Dharavi: developing Asias largest slum Harvard Case Solution & Analysis

Problem Statement

The major problem faced by Dharavi redevelopment project was the uncertain future political condition of the country because the elections were ahead and the developers of the project were uncertain whether the existing congress party would remain in the government or the opposition Shiv Sena party would win the elections. They were worried whether the newly appointed government would also provide the same level of support for the project or it would stop the redevelopment project for their own political benefits.

Besides that main problem, there were also a number of issues that can adversely affect the success of this project because the developers of the project are unable to address the business needs of these people, although, they had revised the plan and provided certain extra spaces to the households for executing their business activities, but it is still very difficult for them to fulfill the needs of the entire population. Most of the industries in Dharavi were ecologically polluted; therefore, it would also pose a number of problematic issues to the developers involved in this project because the residents of these areas and the owners of such industries have a high political connection with the major political parties of the country. Another problem was associated with the long duration of the projects because the slum redevelopment program would be completed in 5 to 7 year period, which was the major threat to the success of the project because in a country like India there were a lot of uncertainties regarding the future currency fluctuations, economic crisis and the future political crisis.

Situation Analysis

In 2004, the government of Maharashtra had designed a redevelopment plan for the Dharavi slum and decided to place it as a model for the redevelopment of the other slums of the country and also develop it as a model for the other developing countries of the world. The DRP would be executed by the Slum Rehabilitation Authority (SRA) and would be financed by the collaborative actions of the government bodies with certain private enterprises. The major purpose of this project was to develop the slums of Mumbai into a highly modernized commercial and residential enclave. Prior to the proposed plan a number of other redevelopment programs were introduced previously, but none of them was succeeded, therefore, Mukesh Metha, who was an architect by profession had established his office in the Dharavi in 1997. He had worked in the USA before his returning back to India in 1990, therefore, had a huge experience in the development and designing a high end housing scheme. According to this plan, initially it was decided that the household, who had been living in Dharavi since 1995 would be eligible to get free houses of an area of 250 square feet, but due to the increasing competition from the residents of Dharavi, the plan was revised by the developers and the new date for the assessment of the eligibility of the households for free houses were changed to 2000 and the area was increased to 300 square feet with an option to buy more area against the construction price. Beside these relaxations the government had also provided a number of other relaxations related to the project for the convenience of the stakeholders and to reduce the expected resistance from them, i.e. initially it was decided that no building should exceed the 7 floors height, but later on it was revised to 13 floors, similarly the developers had also provided a very attractive solution to the businesses activities of the residents of Dharavi, but even then, it was unfortunately facing a number of issues in course of its execution.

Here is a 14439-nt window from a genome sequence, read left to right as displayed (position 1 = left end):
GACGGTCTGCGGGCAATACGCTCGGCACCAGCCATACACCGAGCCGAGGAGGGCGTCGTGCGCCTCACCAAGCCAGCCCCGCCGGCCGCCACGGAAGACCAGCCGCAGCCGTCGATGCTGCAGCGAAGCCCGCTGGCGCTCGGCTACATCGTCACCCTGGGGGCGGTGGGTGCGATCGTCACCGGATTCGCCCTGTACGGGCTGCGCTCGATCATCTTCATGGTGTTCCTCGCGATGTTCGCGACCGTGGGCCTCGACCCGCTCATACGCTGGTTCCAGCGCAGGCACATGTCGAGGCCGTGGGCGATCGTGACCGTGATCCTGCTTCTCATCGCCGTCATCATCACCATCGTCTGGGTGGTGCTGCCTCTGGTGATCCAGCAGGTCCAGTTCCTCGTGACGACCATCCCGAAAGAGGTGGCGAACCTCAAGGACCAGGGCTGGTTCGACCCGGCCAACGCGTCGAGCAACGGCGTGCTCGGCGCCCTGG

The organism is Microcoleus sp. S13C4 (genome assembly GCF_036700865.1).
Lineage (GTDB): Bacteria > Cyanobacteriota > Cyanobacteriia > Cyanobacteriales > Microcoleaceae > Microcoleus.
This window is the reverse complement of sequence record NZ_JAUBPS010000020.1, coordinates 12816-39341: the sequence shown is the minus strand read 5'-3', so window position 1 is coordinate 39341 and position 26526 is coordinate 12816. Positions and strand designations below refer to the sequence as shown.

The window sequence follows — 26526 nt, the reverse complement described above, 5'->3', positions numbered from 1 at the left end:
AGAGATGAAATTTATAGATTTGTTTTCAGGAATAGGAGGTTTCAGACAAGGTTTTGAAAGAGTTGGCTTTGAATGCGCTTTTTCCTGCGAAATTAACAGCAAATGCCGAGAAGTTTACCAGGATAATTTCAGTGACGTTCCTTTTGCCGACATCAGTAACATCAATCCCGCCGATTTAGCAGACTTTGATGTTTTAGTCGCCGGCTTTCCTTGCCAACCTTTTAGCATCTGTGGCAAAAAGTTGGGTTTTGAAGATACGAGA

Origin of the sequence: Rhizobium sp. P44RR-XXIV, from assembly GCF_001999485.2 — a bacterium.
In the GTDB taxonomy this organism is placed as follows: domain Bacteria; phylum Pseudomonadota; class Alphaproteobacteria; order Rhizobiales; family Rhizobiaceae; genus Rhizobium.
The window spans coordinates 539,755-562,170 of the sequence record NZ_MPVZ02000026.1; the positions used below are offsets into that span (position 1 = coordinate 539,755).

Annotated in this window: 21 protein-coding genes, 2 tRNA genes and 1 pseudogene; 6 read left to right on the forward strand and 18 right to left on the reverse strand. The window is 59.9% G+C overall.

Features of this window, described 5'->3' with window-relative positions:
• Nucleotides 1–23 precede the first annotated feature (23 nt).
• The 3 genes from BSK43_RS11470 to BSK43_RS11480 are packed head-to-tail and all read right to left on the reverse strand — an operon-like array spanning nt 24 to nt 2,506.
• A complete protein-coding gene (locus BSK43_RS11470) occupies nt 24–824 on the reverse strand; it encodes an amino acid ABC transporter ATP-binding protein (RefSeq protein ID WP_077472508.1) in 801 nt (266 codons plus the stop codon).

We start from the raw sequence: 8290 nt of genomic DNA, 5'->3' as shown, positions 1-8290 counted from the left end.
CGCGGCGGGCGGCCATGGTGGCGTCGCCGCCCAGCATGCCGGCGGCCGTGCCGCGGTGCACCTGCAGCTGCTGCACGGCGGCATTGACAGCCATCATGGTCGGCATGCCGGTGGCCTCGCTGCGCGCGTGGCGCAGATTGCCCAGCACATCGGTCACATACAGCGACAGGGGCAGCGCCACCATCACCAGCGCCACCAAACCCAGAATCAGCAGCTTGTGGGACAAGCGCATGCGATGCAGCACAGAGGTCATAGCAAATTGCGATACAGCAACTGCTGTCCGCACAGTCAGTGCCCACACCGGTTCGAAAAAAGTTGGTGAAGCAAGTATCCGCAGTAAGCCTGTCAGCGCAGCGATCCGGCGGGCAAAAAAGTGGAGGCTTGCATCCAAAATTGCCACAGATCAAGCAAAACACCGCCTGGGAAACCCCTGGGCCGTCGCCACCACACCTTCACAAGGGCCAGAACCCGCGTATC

Recommendation

On the basis of the above analysis and critical evaluation of the prevailing problems of the DRP, it has been recommended that Dharavi development program should be given to an independent committee, which would be responsible to report the executive of the state directly. The current government should develop an independent committee from all sorts of the political and bureaucratic influences, which will oversee and execute the project in collaboration with the private sector enterprises. For the successful execution of the project the committee should be consisted upon members from the private sector organizations because they will be the only competent and unbiased people who can complete the project without taking the influence of the government..........................

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